Aristotle said that a tragedy would not only invoke feelings of pity, but it would also invoke feelings of fear and this is what the Onondagan tribe’s tale does. We pity the woman and her child but also fear them because they are the ones that caused death to occur.

  17. Campbell was brilliant to uncover that the majority of stories follow a similar pattern and it is undoubtedly true. Most creation myths consist of three basic stages: separation, initiation, and return. Those three components really do makeup stories and myths but there are more similarities than just the bare essentials. The monomyth can also be referred to as the hero’s journey and it is unbelievable to think that creation myths and even modern pieces of work follow this structure. An example of this is the Disney movie Mulan. Mulan is called to adventure when her father receives a notice to return to the military to protect China from the Huns. This would be the separation, as Mulan leaves to serve in his place. The initiation is when Mulan defeats the head Hun and the return is when she is finally able to go home after saving all of China. This modern tale most definitely follows the monomyth cycle. Campbell was able to simplify the structure of myths and apply it to all stories and although it may be controversial, it proves to be true for just about every story or myth created.

  18. Joseph Campbell was on to something when he talked about, “mono-myths.” As a catholic and believer in my religion, it’s almost disheartening to hear someone say that the beginnings of your religion are just like another one. But when you look into it, it is very interesting to see just how similar two creation tales can be. Joseph basically stated that all of the myths contain certain core themes and patterns, a mono-myth if you will. He stated that every, “Prophet,” or originating figure of a certain religion went through three steps bringing out the origin. The first was separation, separation from his/her culture, family, or self. Usually the person would go out searching for something or be called forth by an cosmic figure. Next, the individual would gain some knowledge that would help or save his or her people /restore life. He would then take this knowledge back to the people in the last step, the return. In class we watched as Campbell pointed out all the similarities that main prophets like Jesus Christ, mohammed, and buddah had, and the fact that they all underwent these three steps with some differences. Analyzing these three individuals got me thinking about another, “Creator.” The Mormon religion, although not exactly a creation myth, have a figurehead that also underwent these steps. The Mormon founder, a man named, “Joseph Smith,” was living in upstate New York in the 1800’s. He underwent the first step in 1823 when he said that an angel directed him to a golden plate with ancient inscriptions on them. The second step was when he supposedly copied these inscriptions over to a book. When he returned, he published this book as the, “Book of Mormon,” and his followers began to spread the word. Although not a classic creation tale, you can see that the Mormon faith shares some of the mono-myth characteristics. Very interesting considering the fact that this was not very long ago when compared to some of the myths occurring B.C.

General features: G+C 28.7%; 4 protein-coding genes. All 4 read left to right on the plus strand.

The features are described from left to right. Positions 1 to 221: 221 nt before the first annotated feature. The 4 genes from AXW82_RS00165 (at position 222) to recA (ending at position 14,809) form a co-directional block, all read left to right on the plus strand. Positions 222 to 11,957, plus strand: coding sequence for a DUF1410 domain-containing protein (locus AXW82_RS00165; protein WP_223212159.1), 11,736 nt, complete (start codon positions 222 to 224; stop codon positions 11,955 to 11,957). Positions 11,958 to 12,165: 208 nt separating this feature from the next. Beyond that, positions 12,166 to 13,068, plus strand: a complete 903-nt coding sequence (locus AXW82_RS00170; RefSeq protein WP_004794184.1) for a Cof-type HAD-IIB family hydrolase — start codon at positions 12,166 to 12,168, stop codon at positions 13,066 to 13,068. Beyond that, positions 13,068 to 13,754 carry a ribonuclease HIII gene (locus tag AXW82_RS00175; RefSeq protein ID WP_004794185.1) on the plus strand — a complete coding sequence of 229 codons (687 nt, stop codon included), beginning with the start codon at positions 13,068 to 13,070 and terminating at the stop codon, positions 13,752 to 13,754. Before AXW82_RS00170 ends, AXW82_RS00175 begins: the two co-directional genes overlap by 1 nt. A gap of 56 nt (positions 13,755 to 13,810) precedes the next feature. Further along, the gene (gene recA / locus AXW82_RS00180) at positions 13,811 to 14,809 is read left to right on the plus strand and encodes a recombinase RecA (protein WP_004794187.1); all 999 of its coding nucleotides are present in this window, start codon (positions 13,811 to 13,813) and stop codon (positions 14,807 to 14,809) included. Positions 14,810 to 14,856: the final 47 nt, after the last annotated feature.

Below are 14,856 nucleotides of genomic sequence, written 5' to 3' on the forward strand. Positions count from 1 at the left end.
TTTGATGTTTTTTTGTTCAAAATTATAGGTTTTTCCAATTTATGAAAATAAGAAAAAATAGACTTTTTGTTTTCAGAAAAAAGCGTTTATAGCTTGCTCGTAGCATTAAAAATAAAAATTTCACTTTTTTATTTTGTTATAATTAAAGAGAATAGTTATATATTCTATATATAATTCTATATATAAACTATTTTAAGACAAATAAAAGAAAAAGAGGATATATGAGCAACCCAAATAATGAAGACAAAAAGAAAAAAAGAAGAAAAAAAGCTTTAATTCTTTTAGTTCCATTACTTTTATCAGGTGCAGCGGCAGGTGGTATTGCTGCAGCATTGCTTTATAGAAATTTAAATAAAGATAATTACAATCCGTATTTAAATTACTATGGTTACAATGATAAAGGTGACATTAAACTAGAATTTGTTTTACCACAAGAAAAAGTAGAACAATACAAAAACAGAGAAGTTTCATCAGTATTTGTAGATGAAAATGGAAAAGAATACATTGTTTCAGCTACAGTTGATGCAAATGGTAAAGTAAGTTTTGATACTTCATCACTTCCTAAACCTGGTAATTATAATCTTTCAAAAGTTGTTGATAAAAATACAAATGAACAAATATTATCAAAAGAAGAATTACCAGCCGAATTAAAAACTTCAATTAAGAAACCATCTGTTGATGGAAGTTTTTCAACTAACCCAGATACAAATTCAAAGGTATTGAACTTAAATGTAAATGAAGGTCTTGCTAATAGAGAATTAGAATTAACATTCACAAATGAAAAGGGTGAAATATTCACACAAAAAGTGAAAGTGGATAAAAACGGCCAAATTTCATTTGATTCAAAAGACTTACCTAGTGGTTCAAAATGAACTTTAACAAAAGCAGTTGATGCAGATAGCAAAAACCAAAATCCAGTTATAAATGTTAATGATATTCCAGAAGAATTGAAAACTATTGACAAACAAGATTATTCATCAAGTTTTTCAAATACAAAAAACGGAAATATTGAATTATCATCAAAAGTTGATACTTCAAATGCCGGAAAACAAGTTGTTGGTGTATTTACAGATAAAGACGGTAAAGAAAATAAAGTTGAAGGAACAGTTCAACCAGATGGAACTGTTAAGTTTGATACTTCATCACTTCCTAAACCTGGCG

19. When looking at the myths in the reading it is apparent that there is a clear motif when it comes to the destruction of man and this motif is the flood. Whether it be Deucalion, Noah, or Yima the human race is destroyed save one virtuous man and his family. The monomyth Campbell speaks about is obviously present in the fact that the heroes leave civilization behind, are chosen as the only good humans left on the planet and then return to start civilization anew. While the process itself is important to the monomyth, I am far more interested in the fact that a flood is such a common idea between the monotheistic Zoroastrians and Jews as well as the polytheistic Romans. I think the reason the flood is so common is because people, as far back as civilization goes, have had to rely on the rivers and rain for water. With a common reliance on something comes a common fear, which is when that source of life becomes dangerous. It is this common fear that shapes this flood paradigm as it goes back to the cradles of civilization, which is as close to Campbell’s supposed human origin as one can get. So,even as civilizations grew and splintered, this basic fear still remained as a sort of proof that they all had the same starting point. In short, the flood stories are as effective proof, as any I can imagine, of Campbell’s monomyth idea since their subject matter is universal.